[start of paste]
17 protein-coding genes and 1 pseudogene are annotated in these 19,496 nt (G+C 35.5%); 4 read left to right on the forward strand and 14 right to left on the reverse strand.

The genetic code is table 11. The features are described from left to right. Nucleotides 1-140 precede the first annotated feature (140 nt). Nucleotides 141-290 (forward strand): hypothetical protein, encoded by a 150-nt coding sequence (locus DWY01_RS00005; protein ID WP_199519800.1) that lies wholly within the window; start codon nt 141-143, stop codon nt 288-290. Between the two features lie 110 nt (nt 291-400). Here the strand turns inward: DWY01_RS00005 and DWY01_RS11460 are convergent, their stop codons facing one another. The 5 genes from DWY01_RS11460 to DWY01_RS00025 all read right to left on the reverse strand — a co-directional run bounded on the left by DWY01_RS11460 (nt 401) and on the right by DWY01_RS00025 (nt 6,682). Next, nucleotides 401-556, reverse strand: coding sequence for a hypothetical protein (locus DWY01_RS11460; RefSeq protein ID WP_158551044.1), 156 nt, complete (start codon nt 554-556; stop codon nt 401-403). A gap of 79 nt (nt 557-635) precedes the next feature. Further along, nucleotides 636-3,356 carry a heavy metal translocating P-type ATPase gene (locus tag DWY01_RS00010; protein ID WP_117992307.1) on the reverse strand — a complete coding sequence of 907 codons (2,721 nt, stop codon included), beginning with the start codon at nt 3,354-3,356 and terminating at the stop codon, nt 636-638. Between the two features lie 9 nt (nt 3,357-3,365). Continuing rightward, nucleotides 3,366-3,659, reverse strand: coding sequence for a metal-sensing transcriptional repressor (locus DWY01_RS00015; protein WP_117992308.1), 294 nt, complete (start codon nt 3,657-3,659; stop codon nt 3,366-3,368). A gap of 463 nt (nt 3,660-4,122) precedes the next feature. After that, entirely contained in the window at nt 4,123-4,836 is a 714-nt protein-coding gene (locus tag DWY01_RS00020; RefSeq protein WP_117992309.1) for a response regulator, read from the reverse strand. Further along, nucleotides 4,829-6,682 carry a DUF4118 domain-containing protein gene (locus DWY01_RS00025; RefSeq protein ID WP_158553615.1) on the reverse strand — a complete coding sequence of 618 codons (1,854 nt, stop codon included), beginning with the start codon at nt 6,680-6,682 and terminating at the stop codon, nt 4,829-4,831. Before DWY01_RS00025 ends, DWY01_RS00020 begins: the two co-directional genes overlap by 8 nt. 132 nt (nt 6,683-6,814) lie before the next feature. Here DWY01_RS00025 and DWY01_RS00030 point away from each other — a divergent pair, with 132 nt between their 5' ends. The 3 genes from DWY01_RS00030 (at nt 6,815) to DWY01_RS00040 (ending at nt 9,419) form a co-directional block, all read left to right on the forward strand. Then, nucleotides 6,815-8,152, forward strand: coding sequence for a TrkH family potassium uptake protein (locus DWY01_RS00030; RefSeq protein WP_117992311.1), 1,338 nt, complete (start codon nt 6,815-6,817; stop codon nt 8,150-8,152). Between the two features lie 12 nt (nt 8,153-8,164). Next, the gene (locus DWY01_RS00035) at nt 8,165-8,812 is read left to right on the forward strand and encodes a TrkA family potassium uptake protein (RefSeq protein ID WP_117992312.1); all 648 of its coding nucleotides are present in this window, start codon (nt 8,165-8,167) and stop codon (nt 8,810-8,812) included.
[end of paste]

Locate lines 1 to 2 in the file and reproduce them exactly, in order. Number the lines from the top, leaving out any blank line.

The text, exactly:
17 protein-coding genes and 1 pseudogene are annotated in these 19,496 nt (G+C 35.5%); 4 read left to right on the forward strand and 14 right to left on the reverse strand.

The genetic code is table 11. The features are described from left to right. Nucleotides 1-140 precede the first annotated feature (140 nt). Nucleotides 141-290 (forward strand): hypothetical protein, encoded by a 150-nt coding sequence (locus DWY01_RS00005; protein ID WP_199519800.1) that lies wholly within the window; start codon nt 141-143, stop codon nt 288-290. Between the two features lie 110 nt (nt 291-400). Here the strand turns inward: DWY01_RS00005 and DWY01_RS11460 are convergent, their stop codons facing one another. The 5 genes from DWY01_RS11460 to DWY01_RS00025 all read right to left on the reverse strand — a co-directional run bounded on the left by DWY01_RS11460 (nt 401) and on the right by DWY01_RS00025 (nt 6,682). Next, nucleotides 401-556, reverse strand: coding sequence for a hypothetical protein (locus DWY01_RS11460; RefSeq protein ID WP_158551044.1), 156 nt, complete (start codon nt 554-556; stop codon nt 401-403). A gap of 79 nt (nt 557-635) precedes the next feature. Further along, nucleotides 636-3,356 carry a heavy metal translocating P-type ATPase gene (locus tag DWY01_RS00010; protein ID WP_117992307.1) on the reverse strand — a complete coding sequence of 907 codons (2,721 nt, stop codon included), beginning with the start codon at nt 3,354-3,356 and terminating at the stop codon, nt 636-638. Between the two features lie 9 nt (nt 3,357-3,365). Continuing rightward, nucleotides 3,366-3,659, reverse strand: coding sequence for a metal-sensing transcriptional repressor (locus DWY01_RS00015; protein WP_117992308.1), 294 nt, complete (start codon nt 3,657-3,659; stop codon nt 3,366-3,368). A gap of 463 nt (nt 3,660-4,122) precedes the next feature. After that, entirely contained in the window at nt 4,123-4,836 is a 714-nt protein-coding gene (locus tag DWY01_RS00020; RefSeq protein WP_117992309.1) for a response regulator, read from the reverse strand. Further along, nucleotides 4,829-6,682 carry a DUF4118 domain-containing protein gene (locus DWY01_RS00025; RefSeq protein ID WP_158553615.1) on the reverse strand — a complete coding sequence of 618 codons (1,854 nt, stop codon included), beginning with the start codon at nt 6,680-6,682 and terminating at the stop codon, nt 4,829-4,831. Before DWY01_RS00025 ends, DWY01_RS00020 begins: the two co-directional genes overlap by 8 nt. 132 nt (nt 6,683-6,814) lie before the next feature. Here DWY01_RS00025 and DWY01_RS00030 point away from each other — a divergent pair, with 132 nt between their 5' ends. The 3 genes from DWY01_RS00030 (at nt 6,815) to DWY01_RS00040 (ending at nt 9,419) form a co-directional block, all read left to right on the forward strand. Then, nucleotides 6,815-8,152, forward strand: coding sequence for a TrkH family potassium uptake protein (locus DWY01_RS00030; RefSeq protein WP_117992311.1), 1,338 nt, complete (start codon nt 6,815-6,817; stop codon nt 8,150-8,152). Between the two features lie 12 nt (nt 8,153-8,164). Next, the gene (locus DWY01_RS00035) at nt 8,165-8,812 is read left to right on the forward strand and encodes a TrkA family potassium uptake protein (RefSeq protein ID WP_117992312.1); all 648 of its coding nucleotides are present in this window, start codon (nt 8,165-8,167) and stop codon (nt 8,810-8,812) included.